Almost everyone feels insecure about their body now and then. But negative body image has started to erode the well-being of far too many women, and it's doing so at increasingly younger ages. According to The Representation Project, 53% of 13-year-old girls are unhappy with their bodies — a proportion that grows to a whopping 78% by age 17.
Women often look for external remedies to address this dissatisfaction, spending their hard-earned cash on unnecessary products marketed to "correct" biological realities. Indeed, women spend between $12,000 and $15,000 a year on beauty products and salon services, according to The Representation Project.
Instead of (literally) buying into the idea that that our bodies are problems in need of fixing, let's remember that many of the following common "problems" are actually completely normal. The more open we are about our body image struggles, the sooner we'll find that none of us are alone in our insecurity — and that, ultimately, we have nothing to be insecure about in the first place.
It seems that "feeling fat" is somewhat of a universal experience for young women and, in rising amounts, men. Forty-two percent of first to third-grade girls want to be thinner, and 81% of 10-year-olds fear being fat, according to the National Association of Anorexia Nervosa and Associated Disorders.
But it's important to remember that fat itself is not a feeling. As body image activist Caroline Rothstein recently pointed out in a video for BuzzFeed, "When I feel 'fat,' I know that means I'm feeling something else and it's worth figuring out what that is." Nevertheless, we're encouraged to associate fat with failure or low-self worth, an attitude often reinforced in seemingly innocuous ways — such as the presence of a "feeling fat" emoji option on Facebook.
It's equally important to remember that there is nothing wrong with being fat in the first place; it is a body type like another other. What's more, fat is a natural, necessary biological feature, and women often naturally carry an extra layer of fat in comparison to men. Many doctors agree that an individual's ideal body weight is personal, and not something that can be definitively designated by any universal system of measurement.
Products meant to "smooth" cellulite abound, even though, as the New York Times points out, "curing cellulite requires nothing short of changing the structure of skin." That's because cellulite results from the way the human body stores fat. It is largely a genetic phenomenon, and affects as many as 90% of women regardless of weight, according to ABC News. Cellulite is so common, the New York Times continues, that some doctors consider it "a secondary sex characteristic."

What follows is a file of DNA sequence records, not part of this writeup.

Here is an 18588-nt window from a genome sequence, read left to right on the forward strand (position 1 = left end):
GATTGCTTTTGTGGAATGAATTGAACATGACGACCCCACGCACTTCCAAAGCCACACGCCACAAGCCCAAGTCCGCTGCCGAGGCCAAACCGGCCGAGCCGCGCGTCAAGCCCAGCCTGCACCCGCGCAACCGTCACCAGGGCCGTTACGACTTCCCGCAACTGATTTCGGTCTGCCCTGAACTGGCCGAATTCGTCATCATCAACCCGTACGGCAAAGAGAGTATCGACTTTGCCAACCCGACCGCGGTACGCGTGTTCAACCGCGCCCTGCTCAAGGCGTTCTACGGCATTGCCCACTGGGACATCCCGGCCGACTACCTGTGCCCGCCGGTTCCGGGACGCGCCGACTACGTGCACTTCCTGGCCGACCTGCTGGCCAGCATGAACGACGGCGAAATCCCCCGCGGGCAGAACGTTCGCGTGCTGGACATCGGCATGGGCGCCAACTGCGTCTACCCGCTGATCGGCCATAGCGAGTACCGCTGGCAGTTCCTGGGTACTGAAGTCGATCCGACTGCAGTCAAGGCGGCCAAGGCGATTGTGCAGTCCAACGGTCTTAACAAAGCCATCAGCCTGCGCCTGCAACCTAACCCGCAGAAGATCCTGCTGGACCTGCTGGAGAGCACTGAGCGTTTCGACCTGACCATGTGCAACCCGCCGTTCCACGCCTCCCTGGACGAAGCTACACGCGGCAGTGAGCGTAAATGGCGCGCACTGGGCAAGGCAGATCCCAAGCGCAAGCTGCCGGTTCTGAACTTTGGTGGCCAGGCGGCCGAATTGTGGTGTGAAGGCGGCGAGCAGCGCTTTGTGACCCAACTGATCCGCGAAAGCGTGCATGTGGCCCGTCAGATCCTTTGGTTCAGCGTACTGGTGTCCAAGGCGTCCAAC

Some, like artist Nikolay Lamm, are pushing back on the idea that cellulite is a flaw by presenting it like the normal body feature that it is. Lamm's "Lammily" doll is an anatomically proportioned, cellulite-bearing alternative to idealized dolls like Barbie.
3. Stretch marks
Stretch marks are a form of natural scarring and may appear in response to skin changes, most commonly due to pregnancy, growth spurts or other forms of weight gain. According to the UK's National Health Service, "about eight out of 10 women get stretch marks during pregnancy" and about "seven out of 10 girls and four out of 10 boys get them during puberty."
Despite being perfectly natural, beauty companies have unfairly deemed stretch marks unsightly and created products intended to help women in particular make them go away. Instead, we should consider them byproducts of the miracle of the human body.
Thankfully, individuals like the administrators of the "Love Your Lines" Instagram account are working to prove that stretch marks are natural reminders of life experiences, and not ugly imperfections.
Many with freckles feel self-conscious about their skin, in part because of creams marketed to remove these spots. Dove picked up on this, featuring a little girl who "hates her freckles" in one of their Campaign for Real Beauty advertisements.
While some freckles are caused by sun exposure, many are simply due to genetics. More specifically, their presence can be attributed to the MC1R gene, which is tied to the pigment pheomelanin, which is also associated with red hair. In other words, freckles are rare — and, therefore, pretty special — genetic features.
5. Uneven breasts
Few body parts are as fetishized in the media as breasts. The obsession with having "perfect" breasts is one reason why breast augmentation was the top cosmetic surgical procedure performed in 2014, according to the American Society of Plastic Surgeons.
The truth is that breasts come in all shapes and sizes, and plenty of women have uneven sets. Arpana M. Naik, assistant professor of surgery at the Oregon Health & Science University, notes that "slight differences in woman's breasts are of no concern," and can be caused by many things, including hormonal changes, like those related to one's menstrual cycle, and simple genetics.
When it comes to aging, women perhaps fear few things more than wrinkles. In fact, one report projected that the global anti-aging beauty market alone will be worth $191.7 billion by 2019. But getting wrinkles is a natural byproduct of aging that, according to WebMD, occurs when "skin cells divide more slowly, and the skin's inner layer, called the dermis, begins to thin."
Prominent women have begun to speak out about choosing to embrace their aging bodies — wrinkles and all. Diane von Furstenberg, for example, wisely notes in her memoir The Woman I Wanted to Be, "Your wrinkles reflect the roads you have taken; they form the map of your life."
Furstenberg is right. We should be allowed to love and appreciate our bodies just as they are. We can start by rejecting messages that tell us all the ways in which we need to "fix" them.